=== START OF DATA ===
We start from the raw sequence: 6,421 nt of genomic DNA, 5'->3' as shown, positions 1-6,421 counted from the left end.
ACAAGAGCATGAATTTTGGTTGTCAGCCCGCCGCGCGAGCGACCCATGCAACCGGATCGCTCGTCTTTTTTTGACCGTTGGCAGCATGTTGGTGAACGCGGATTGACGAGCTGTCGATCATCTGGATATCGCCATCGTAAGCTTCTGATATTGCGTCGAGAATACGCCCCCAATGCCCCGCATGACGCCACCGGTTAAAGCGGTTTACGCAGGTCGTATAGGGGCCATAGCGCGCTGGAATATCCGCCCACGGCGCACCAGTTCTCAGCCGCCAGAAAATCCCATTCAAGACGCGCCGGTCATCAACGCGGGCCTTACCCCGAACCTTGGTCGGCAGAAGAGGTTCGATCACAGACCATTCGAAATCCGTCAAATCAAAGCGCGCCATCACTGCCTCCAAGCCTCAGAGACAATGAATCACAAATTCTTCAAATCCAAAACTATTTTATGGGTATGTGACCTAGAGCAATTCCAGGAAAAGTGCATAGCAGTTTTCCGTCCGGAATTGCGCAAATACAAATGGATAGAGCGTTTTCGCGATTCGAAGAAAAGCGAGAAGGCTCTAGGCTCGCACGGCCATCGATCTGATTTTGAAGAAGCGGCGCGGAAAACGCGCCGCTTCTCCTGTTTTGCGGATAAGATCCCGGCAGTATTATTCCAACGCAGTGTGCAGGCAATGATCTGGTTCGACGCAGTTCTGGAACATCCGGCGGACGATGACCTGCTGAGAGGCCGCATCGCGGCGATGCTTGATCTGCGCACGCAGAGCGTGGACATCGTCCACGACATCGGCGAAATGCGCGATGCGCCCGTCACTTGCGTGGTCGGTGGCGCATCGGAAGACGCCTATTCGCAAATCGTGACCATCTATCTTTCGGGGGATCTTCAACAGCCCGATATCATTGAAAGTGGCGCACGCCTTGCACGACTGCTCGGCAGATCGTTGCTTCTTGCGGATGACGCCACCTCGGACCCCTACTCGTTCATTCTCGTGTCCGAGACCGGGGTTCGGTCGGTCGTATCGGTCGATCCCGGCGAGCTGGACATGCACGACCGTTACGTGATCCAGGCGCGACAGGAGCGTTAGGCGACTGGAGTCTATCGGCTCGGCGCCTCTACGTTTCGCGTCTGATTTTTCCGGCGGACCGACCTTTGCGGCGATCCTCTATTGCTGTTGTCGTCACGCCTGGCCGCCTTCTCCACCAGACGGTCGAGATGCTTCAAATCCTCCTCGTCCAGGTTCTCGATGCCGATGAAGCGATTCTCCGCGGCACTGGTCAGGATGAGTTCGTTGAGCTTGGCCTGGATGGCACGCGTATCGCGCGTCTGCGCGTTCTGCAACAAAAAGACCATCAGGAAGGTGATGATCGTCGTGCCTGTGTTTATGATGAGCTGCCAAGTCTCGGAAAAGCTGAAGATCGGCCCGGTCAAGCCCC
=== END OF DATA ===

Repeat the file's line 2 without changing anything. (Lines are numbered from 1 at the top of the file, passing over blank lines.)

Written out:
ACAAGAGCATGAATTTTGGTTGTCAGCCCGCCGCGCGAGCGACCCATGCAACCGGATCGCTCGTCTTTTTTTGACCGTTGGCAGCATGTTGGTGAACGCGGATTGACGAGCTGTCGATCATCTGGATATCGCCATCGTAAGCTTCTGATATTGCGTCGAGAATACGCCCCCAATGCCCCGCATGACGCCACCGGTTAAAGCGGTTTACGCAGGTCGTATAGGGGCCATAGCGCGCTGGAATATCCGCCCACGGCGCACCAGTTCTCAGCCGCCAGAAAATCCCATTCAAGACGCGCCGGTCATCAACGCGGGCCTTACCCCGAACCTTGGTCGGCAGAAGAGGTTCGATCACAGACCATTCGAAATCCGTCAAATCAAAGCGCGCCATCACTGCCTCCAAGCCTCAGAGACAATGAATCACAAATTCTTCAAATCCAAAACTATTTTATGGGTATGTGACCTAGAGCAATTCCAGGAAAAGTGCATAGCAGTTTTCCGTCCGGAATTGCGCAAATACAAATGGATAGAGCGTTTTCGCGATTCGAAGAAAAGCGAGAAGGCTCTAGGCTCGCACGGCCATCGATCTGATTTTGAAGAAGCGGCGCGGAAAACGCGCCGCTTCTCCTGTTTTGCGGATAAGATCCCGGCAGTATTATTCCAACGCAGTGTGCAGGCAATGATCTGGTTCGACGCAGTTCTGGAACATCCGGCGGACGATGACCTGCTGAGAGGCCGCATCGCGGCGATGCTTGATCTGCGCACGCAGAGCGTGGACATCGTCCACGACATCGGCGAAATGCGCGATGCGCCCGTCACTTGCGTGGTCGGTGGCGCATCGGAAGACGCCTATTCGCAAATCGTGACCATCTATCTTTCGGGGGATCTTCAACAGCCCGATATCATTGAAAGTGGCGCACGCCTTGCACGACTGCTCGGCAGATCGTTGCTTCTTGCGGATGACGCCACCTCGGACCCCTACTCGTTCATTCTCGTGTCCGAGACCGGGGTTCGGTCGGTCGTATCGGTCGATCCCGGCGAGCTGGACATGCACGACCGTTACGTGATCCAGGCGCGACAGGAGCGTTAGGCGACTGGAGTCTATCGGCTCGGCGCCTCTACGTTTCGCGTCTGATTTTTCCGGCGGACCGACCTTTGCGGCGATCCTCTATTGCTGTTGTCGTCACGCCTGGCCGCCTTCTCCACCAGACGGTCGAGATGCTTCAAATCCTCCTCGTCCAGGTTCTCGATGCCGATGAAGCGATTCTCCGCGGCACTGGTCAGGATGAGTTCGTTGAGCTTGGCCTGGATGGCACGCGTATCGCGCGTCTGCGCGTTCTGCAACAAAAAGACCATCAGGAAGGTGATGATCGTCGTGCCTGTGTTTATGATGAGCTGCCAAGTCTCGGAAAAGCTGAAGATCGGCCCGGTCAAGCCCC